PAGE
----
As the wireline emerges from a well such as when a well tool is being raised to the surface the wireline is typically coated with well fluid within which is entrained contaminates from the well. Even though the wireline is passed through grease filled risers and grease wipers a certain amount of the well contaminates will be present on the wireline as it passes over the upper wireline sheave. While this is not a particular problem from the standpoint of open wireline sheaves when wireline sheaves are closed and adapted for containing well pressure the contaminates on the wireline can migrate to the sheave bearings so that the bearings can become fouled with the well contaminates. Under this condition the bearings will rather quickly deteriorate to the point that the sheave mechanism will need to be repaired or the sheave will require replacement. It is desirable therefore to provide a pressure containing sheave mechanism which effectively prevents migration of well contaminates from the wireline groove of the sheave to the sheave bearings. Virtually all wireline sheaves incorporate a sheave body structure having a sheave wheel rotatably located therein and having a large circular closure plate which is typically bolted to the sheave body and serves as a sealed retainer for the sheave wheel. The large circular seal for sealing the closure plate to the sheave body defines a very large closure plate area that is subject to pressure induced side loading. To withstand high pressure the closure plate must be of considerable thickness to withstand the influence of pressure on its substantially large pressure responsive area and a large number of large bolts of considerable length are typically required to secure the closure plate against the high pressure induced side load. It is desirable therefore to provide a sheave wheel assembly employing seals which minimize the pressure responsive area of the sheave chamber closure and thus minimize the side loading to which the sheave housing is subjected throughout the entire pressure range of the sheave mechanism.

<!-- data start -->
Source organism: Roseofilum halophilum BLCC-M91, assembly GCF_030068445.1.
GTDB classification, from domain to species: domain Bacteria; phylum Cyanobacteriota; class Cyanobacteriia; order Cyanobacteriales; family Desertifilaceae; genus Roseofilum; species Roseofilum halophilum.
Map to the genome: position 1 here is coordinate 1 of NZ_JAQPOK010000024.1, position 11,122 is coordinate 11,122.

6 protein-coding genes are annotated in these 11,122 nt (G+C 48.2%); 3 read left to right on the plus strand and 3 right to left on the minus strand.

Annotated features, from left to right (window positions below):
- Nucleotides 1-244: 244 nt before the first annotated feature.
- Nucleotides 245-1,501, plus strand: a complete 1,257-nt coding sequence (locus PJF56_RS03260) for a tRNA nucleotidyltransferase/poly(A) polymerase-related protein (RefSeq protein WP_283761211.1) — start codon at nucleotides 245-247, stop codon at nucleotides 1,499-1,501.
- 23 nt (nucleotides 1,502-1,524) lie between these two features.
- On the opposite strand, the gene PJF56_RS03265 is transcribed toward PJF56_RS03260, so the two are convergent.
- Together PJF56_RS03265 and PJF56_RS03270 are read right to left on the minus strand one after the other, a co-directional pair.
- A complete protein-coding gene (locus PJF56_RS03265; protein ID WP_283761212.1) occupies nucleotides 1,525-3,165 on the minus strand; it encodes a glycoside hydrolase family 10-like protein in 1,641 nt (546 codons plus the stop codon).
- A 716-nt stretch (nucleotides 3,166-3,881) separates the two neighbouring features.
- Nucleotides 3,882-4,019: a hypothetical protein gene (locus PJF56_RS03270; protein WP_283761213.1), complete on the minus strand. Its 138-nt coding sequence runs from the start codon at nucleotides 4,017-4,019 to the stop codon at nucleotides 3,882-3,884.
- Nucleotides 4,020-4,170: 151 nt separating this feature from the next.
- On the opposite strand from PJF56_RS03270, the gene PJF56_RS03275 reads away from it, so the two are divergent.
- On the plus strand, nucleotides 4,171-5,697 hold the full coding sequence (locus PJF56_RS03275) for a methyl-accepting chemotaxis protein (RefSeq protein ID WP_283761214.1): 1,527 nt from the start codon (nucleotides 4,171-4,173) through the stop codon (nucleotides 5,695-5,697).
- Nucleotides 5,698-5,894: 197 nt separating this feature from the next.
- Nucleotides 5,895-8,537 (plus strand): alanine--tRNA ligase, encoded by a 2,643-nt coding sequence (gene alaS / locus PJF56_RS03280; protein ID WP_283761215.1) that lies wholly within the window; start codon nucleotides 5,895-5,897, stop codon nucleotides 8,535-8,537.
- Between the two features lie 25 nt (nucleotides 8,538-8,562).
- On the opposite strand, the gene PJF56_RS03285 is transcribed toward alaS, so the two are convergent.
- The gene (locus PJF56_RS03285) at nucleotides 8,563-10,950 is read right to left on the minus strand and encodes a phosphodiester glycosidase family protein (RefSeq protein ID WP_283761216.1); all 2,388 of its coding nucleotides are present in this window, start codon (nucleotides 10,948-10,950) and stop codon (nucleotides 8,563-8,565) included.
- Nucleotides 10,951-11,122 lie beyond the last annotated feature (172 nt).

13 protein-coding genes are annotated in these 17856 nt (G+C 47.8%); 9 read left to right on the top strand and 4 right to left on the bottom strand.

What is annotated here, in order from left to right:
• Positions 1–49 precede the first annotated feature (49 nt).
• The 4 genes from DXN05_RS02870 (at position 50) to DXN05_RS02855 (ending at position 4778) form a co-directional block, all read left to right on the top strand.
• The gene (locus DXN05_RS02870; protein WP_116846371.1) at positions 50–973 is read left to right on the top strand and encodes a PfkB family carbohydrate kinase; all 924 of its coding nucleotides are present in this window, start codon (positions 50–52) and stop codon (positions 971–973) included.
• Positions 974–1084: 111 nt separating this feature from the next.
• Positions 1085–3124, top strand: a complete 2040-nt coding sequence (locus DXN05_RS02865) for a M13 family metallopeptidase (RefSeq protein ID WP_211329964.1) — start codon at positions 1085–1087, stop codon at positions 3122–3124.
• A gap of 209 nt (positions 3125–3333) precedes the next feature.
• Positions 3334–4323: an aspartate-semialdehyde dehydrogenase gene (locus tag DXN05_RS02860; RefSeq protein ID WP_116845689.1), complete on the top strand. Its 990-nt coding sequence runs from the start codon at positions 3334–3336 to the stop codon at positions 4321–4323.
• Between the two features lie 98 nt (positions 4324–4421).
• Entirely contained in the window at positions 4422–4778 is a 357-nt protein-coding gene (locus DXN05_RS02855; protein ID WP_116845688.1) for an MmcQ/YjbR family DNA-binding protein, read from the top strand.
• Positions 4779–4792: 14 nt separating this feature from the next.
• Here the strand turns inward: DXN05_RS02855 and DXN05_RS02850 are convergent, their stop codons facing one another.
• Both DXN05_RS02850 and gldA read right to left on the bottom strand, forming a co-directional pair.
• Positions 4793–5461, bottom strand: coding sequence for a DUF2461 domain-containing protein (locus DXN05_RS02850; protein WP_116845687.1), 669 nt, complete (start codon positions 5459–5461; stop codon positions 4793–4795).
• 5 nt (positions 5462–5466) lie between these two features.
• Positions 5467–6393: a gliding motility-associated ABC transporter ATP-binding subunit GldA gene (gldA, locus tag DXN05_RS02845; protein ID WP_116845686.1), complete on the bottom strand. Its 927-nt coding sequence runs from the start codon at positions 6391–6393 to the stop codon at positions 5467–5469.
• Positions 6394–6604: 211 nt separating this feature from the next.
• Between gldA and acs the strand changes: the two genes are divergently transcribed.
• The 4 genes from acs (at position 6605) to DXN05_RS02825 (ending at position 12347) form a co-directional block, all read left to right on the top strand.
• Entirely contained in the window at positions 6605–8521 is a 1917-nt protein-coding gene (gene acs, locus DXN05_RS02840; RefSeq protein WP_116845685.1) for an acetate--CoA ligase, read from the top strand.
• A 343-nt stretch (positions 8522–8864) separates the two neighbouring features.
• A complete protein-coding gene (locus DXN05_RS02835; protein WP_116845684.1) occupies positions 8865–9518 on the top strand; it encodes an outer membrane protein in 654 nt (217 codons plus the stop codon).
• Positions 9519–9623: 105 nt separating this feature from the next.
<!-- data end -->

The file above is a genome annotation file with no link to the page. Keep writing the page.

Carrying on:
It is a principal feature of this invention to provide a pressure containing wireline sheave mechanism which employs internal seals that establish a substantially pressure balanced condition to minimize pressure induced side loading of the sheave housing so that the sheave mechanism may be of relatively small dimension without any sacrifice from the standpoint of pressure containing capability.